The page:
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Every new command is wrapped in a tweet and posted to Twitter. Following the stream is a great way of staying abreast of the latest commands. For the more discerning, there are Twitter accounts for commands that get a minimum of 3 and 10 votes - that way only the great commands get tweeted.
Use your favourite RSS aggregator to stay in touch with the latest commands. There are feeds mirroring the 3 Twitter streams as well as for virtually every other subset (users, tags, functions,…):
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Convert all PNG images in directory to JPEG using ImageMagick, and delete the old PNG images.
This should work on any unix platform running bash. Just type the program into cat and give it a ^D when you're done, at which time it will compile, run, and remove the program. Obviously, you can run it without the "rm a.out" if you'd like to keep the binary. If you want to keep the source, well, you might as well just write it in vi or emacs first then.
This uses mpg123 to convert the files to wav before burning, but you can use mplayer or mencoder or ffmpeg or lame with the --decode option, or whatever you like.
remove files with access time older than a given date.
If you want to remove files with a given modification time replace %A@ with %T@. Use %C@ for the modification time.
The time is expressed in epoc but is easy to use any other ordered format.
This command creates and burns a gapless audio CD with 99 tracks. Each track is a 30 second sine wave, the first is 1 Hz, the second 2 Hz, and so on, up to 99 Hz. This is useful for testing audio systems (how low can your bass go?) and for creating the constant vibrations needed to make non-Newtonian fluids (like cornstarch and water) crawl around.
Note, this temporarily creates 500MB of .cdda files in the current directory. If you don't use the "rm" at the end of the command, you can burn more disks using
cdrdao write cdrdao.toc
Prerequisites: a blank CD-R in /dev/cdrw, sox (http://sox.sourceforge.net/), and cdrdao (http://cdrdao.sourceforge.net/). I'm also assuming a recent version of bash for the brace expansion (which just looks nicer than using seq(1), but isn't necessary).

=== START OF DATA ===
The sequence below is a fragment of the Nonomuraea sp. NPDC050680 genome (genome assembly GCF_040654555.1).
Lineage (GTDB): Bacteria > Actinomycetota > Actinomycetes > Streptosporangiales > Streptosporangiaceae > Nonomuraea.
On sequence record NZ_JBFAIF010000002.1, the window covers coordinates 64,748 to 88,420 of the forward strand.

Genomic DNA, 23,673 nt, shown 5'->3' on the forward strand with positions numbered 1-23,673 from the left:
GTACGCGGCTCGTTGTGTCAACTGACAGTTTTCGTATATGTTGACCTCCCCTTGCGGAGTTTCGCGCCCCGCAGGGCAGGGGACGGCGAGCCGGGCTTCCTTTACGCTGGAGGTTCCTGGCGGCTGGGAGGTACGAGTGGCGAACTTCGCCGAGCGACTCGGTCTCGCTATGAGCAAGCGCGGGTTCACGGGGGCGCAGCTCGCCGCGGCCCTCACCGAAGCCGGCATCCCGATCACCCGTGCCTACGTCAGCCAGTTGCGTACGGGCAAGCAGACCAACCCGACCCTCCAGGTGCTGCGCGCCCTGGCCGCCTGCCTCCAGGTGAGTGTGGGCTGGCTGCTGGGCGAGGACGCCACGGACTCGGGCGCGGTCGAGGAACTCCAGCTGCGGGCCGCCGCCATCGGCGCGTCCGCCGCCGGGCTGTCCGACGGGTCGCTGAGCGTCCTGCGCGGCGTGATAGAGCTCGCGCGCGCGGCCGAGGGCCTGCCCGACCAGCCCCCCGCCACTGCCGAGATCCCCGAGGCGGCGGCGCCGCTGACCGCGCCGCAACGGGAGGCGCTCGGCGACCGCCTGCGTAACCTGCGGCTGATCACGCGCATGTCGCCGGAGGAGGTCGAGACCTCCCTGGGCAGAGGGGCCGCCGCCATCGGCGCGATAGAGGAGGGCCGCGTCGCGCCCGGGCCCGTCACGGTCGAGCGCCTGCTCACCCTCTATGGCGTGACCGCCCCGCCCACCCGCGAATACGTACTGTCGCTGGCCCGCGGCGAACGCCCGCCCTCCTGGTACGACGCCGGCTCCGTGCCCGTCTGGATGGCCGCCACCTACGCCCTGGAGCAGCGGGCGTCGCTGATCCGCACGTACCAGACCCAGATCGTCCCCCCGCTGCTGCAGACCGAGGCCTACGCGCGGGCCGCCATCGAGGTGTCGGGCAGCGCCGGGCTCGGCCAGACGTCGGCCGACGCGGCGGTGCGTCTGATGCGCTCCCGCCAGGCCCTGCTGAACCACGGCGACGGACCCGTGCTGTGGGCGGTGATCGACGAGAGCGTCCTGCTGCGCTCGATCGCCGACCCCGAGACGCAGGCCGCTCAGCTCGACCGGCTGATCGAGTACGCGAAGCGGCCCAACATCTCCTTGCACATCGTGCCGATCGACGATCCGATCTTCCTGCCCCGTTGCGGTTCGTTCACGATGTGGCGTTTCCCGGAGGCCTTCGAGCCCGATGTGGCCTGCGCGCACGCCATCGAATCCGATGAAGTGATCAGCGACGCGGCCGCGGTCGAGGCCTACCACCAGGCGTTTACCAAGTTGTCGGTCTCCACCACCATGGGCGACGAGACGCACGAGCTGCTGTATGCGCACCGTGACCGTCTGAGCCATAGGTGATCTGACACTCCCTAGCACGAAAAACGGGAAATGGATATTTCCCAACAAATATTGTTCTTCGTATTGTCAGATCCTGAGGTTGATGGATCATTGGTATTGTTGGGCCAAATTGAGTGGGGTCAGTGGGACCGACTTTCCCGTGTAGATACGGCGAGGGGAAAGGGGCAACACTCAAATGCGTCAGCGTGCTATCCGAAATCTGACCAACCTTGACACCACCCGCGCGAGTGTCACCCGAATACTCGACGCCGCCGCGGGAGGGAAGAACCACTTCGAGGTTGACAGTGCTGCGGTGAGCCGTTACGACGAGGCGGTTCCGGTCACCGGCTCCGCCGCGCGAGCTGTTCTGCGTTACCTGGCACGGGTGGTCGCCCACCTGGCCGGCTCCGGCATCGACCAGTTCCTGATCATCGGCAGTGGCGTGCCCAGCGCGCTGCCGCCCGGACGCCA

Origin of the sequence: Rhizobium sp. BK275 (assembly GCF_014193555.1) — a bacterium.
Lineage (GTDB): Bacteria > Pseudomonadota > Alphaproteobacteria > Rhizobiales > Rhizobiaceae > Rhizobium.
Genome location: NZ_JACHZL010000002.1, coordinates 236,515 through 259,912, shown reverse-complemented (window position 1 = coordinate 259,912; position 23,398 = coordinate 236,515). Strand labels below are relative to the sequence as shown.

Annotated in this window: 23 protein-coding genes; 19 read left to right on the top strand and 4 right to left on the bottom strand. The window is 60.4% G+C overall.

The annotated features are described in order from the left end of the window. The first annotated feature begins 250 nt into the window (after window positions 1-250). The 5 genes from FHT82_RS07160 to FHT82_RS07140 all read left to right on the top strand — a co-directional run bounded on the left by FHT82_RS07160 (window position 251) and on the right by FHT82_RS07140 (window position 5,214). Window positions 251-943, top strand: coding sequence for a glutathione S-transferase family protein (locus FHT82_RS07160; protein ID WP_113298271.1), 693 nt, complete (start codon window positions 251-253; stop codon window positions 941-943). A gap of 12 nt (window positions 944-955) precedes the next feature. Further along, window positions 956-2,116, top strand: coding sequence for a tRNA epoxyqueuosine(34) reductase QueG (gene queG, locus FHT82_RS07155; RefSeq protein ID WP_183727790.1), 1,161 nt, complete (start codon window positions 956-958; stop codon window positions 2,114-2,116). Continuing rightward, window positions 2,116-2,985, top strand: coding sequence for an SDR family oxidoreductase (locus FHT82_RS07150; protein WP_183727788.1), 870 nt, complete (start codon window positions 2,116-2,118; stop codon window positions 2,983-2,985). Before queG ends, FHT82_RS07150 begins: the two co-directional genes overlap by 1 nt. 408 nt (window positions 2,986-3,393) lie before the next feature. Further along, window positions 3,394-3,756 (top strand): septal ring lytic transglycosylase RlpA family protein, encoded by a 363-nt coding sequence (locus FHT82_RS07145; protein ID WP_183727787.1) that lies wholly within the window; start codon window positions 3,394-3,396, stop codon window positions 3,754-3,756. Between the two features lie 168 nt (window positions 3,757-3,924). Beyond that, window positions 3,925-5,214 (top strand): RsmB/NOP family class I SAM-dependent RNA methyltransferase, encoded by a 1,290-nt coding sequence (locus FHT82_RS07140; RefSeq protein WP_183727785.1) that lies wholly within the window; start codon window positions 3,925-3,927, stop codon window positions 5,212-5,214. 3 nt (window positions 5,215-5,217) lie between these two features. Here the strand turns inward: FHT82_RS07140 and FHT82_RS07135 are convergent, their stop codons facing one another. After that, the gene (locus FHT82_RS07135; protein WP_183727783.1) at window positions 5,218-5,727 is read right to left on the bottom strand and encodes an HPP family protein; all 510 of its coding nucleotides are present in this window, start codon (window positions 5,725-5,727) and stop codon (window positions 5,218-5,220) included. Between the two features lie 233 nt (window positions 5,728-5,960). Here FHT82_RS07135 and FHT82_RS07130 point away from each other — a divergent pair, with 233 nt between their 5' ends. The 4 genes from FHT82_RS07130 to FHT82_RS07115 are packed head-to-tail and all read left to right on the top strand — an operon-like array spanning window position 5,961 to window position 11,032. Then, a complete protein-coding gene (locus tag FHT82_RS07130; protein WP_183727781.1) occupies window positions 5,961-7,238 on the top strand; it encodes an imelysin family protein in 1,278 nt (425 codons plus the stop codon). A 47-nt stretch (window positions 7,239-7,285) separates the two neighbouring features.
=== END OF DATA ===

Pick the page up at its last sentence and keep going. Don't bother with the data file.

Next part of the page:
Note the space before the command; that prevents your history eliminating command from being recorded. ' history -c && rm -f ~/.bash_history' Both steps are needed. 'history -c' clears what you see in the history command. 'rm -f ~/.bash_history' deletes the history file in your home directory.
For all of the jpgs in a directory, determine their size and if below a threshold remove them forcefully.
plays with bash arrays. instead of storing the list of files in a temp file, this stores the list in ram, retrieves the last element in the array (the last html file), then removes it.
Converts a .vdi file to a .vmdk file for use in a vmware virtual machine. The benefit: using this method actually works. There are others out there that claim to give you a working .vmdk by simply using the qemu-img command alone. Doing that only results in pain for you because the .vmdk file will be created with no errors, but it won't boot either.
Be advised that these conversions are very disk-intensive by nature; you are probably dealing with disk images several gigabytes in size.
Once finished, the process of using the new .vmdk file is left as an exercise to the reader.
Some malicious program appends a iframe or script tag to you web pages on some server, use this command to clean them in batch.
Check out the usage of 'trap', you may not have seen this one much. This command provides a way to schedule commands at certain times by running them after sleep finishes sleeping. In the example 'sleep 2h' sleeps for 2 hours. What is cool about this command is that it uses the 'trap' builtin bash command to remove the SIGHUP trap that normally exits all processes started by the shell upon logout. The 'trap 1' command then restores the normal SIGHUP behaviour.
It also uses the 'nice -n 19' command which causes the sleep process to be run with minimal CPU.
Further, it runs all the commands within the 2nd parentheses in the background. This is sweet cuz you can fire off as many of these as you want. Very helpful for shell scripts.
Remove your BASH history and then link it to /dev/null
Best way I know to get rid of .bash_history and don't allow bash to save the current one on exit
Edit: added ~/ before .bash_history, just in case... ;)
this string of commands will release your dhcp address, change your mac address, generate a new random hostname and then get a new dhcp lease.
USAGE: gate listening_port host port
Creates listening socket and connects to remote device at host:port. It uses pipes for connection between two sockets. Traffic which goes through pipes is wrote to stdout. I use it for debug network scripts.
Remove everything in current directory except files starting with "ca".
This helped me find a botnet that had made into my system. Of course, this is not a foolproof or guarantied way to find all of them or even most of them. But it helped me find it.